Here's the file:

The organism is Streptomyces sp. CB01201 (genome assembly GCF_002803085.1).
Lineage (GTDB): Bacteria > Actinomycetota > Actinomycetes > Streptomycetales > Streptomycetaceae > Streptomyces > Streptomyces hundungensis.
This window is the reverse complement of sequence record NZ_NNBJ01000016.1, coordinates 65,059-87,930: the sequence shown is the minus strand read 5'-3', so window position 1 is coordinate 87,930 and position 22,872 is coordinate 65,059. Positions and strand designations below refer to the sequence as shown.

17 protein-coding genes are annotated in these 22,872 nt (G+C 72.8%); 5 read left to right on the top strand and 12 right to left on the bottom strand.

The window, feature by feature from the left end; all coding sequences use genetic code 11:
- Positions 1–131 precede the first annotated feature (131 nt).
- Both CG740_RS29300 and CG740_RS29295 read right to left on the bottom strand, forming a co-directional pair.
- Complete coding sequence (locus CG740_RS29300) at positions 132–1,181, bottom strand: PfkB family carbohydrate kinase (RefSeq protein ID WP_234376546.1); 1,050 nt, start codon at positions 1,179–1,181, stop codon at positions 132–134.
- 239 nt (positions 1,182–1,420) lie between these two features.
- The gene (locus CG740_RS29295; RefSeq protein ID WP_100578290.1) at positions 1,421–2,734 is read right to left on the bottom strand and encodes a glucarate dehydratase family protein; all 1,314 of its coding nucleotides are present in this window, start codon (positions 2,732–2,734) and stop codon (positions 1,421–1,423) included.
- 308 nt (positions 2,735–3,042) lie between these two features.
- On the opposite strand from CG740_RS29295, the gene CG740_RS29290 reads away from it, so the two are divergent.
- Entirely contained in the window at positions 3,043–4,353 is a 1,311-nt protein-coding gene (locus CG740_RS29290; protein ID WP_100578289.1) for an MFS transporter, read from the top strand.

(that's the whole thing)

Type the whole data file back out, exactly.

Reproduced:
The organism is Streptomyces sp. CB01201 (genome assembly GCF_002803085.1).
Lineage (GTDB): Bacteria > Actinomycetota > Actinomycetes > Streptomycetales > Streptomycetaceae > Streptomyces > Streptomyces hundungensis.
This window is the reverse complement of sequence record NZ_NNBJ01000016.1, coordinates 65,059-87,930: the sequence shown is the minus strand read 5'-3', so window position 1 is coordinate 87,930 and position 22,872 is coordinate 65,059. Positions and strand designations below refer to the sequence as shown.

17 protein-coding genes are annotated in these 22,872 nt (G+C 72.8%); 5 read left to right on the top strand and 12 right to left on the bottom strand.

The window, feature by feature from the left end; all coding sequences use genetic code 11:
- Positions 1–131 precede the first annotated feature (131 nt).
- Both CG740_RS29300 and CG740_RS29295 read right to left on the bottom strand, forming a co-directional pair.
- Complete coding sequence (locus CG740_RS29300) at positions 132–1,181, bottom strand: PfkB family carbohydrate kinase (RefSeq protein ID WP_234376546.1); 1,050 nt, start codon at positions 1,179–1,181, stop codon at positions 132–134.
- 239 nt (positions 1,182–1,420) lie between these two features.
- The gene (locus CG740_RS29295; RefSeq protein ID WP_100578290.1) at positions 1,421–2,734 is read right to left on the bottom strand and encodes a glucarate dehydratase family protein; all 1,314 of its coding nucleotides are present in this window, start codon (positions 2,732–2,734) and stop codon (positions 1,421–1,423) included.
- 308 nt (positions 2,735–3,042) lie between these two features.
- On the opposite strand from CG740_RS29295, the gene CG740_RS29290 reads away from it, so the two are divergent.
- Entirely contained in the window at positions 3,043–4,353 is a 1,311-nt protein-coding gene (locus CG740_RS29290; protein ID WP_100578289.1) for an MFS transporter, read from the top strand.